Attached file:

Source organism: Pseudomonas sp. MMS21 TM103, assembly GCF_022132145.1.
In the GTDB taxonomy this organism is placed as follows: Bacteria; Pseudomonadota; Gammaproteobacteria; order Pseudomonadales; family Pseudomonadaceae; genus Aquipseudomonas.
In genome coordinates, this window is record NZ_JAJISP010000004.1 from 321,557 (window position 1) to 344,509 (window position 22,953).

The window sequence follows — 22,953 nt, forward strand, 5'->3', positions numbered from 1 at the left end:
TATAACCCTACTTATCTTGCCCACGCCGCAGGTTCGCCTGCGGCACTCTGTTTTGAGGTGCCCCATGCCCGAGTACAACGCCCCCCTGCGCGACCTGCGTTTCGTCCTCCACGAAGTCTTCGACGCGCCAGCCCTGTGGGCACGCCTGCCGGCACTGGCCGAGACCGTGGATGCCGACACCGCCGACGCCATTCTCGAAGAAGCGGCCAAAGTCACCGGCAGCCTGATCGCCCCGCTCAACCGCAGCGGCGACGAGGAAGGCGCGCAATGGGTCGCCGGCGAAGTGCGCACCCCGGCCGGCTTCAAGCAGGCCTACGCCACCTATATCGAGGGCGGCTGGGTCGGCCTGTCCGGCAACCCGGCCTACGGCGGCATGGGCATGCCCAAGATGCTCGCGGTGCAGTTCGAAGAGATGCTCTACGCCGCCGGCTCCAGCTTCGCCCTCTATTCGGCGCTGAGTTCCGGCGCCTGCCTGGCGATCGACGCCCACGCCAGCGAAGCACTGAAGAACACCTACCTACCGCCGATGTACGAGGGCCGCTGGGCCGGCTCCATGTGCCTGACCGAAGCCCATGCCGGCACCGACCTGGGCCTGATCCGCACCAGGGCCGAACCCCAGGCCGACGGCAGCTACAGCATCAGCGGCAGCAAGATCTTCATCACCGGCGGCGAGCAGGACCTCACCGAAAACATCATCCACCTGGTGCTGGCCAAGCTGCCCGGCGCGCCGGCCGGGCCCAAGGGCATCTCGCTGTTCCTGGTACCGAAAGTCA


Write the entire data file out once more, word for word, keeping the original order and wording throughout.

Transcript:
Source organism: Pseudomonas sp. MMS21 TM103, assembly GCF_022132145.1.
In the GTDB taxonomy this organism is placed as follows: Bacteria; Pseudomonadota; Gammaproteobacteria; order Pseudomonadales; family Pseudomonadaceae; genus Aquipseudomonas.
In genome coordinates, this window is record NZ_JAJISP010000004.1 from 321,557 (window position 1) to 344,509 (window position 22,953).

The window sequence follows — 22,953 nt, forward strand, 5'->3', positions numbered from 1 at the left end:
TATAACCCTACTTATCTTGCCCACGCCGCAGGTTCGCCTGCGGCACTCTGTTTTGAGGTGCCCCATGCCCGAGTACAACGCCCCCCTGCGCGACCTGCGTTTCGTCCTCCACGAAGTCTTCGACGCGCCAGCCCTGTGGGCACGCCTGCCGGCACTGGCCGAGACCGTGGATGCCGACACCGCCGACGCCATTCTCGAAGAAGCGGCCAAAGTCACCGGCAGCCTGATCGCCCCGCTCAACCGCAGCGGCGACGAGGAAGGCGCGCAATGGGTCGCCGGCGAAGTGCGCACCCCGGCCGGCTTCAAGCAGGCCTACGCCACCTATATCGAGGGCGGCTGGGTCGGCCTGTCCGGCAACCCGGCCTACGGCGGCATGGGCATGCCCAAGATGCTCGCGGTGCAGTTCGAAGAGATGCTCTACGCCGCCGGCTCCAGCTTCGCCCTCTATTCGGCGCTGAGTTCCGGCGCCTGCCTGGCGATCGACGCCCACGCCAGCGAAGCACTGAAGAACACCTACCTACCGCCGATGTACGAGGGCCGCTGGGCCGGCTCCATGTGCCTGACCGAAGCCCATGCCGGCACCGACCTGGGCCTGATCCGCACCAGGGCCGAACCCCAGGCCGACGGCAGCTACAGCATCAGCGGCAGCAAGATCTTCATCACCGGCGGCGAGCAGGACCTCACCGAAAACATCATCCACCTGGTGCTGGCCAAGCTGCCCGGCGCGCCGGCCGGGCCCAAGGGCATCTCGCTGTTCCTGGTACCGAAAGTCA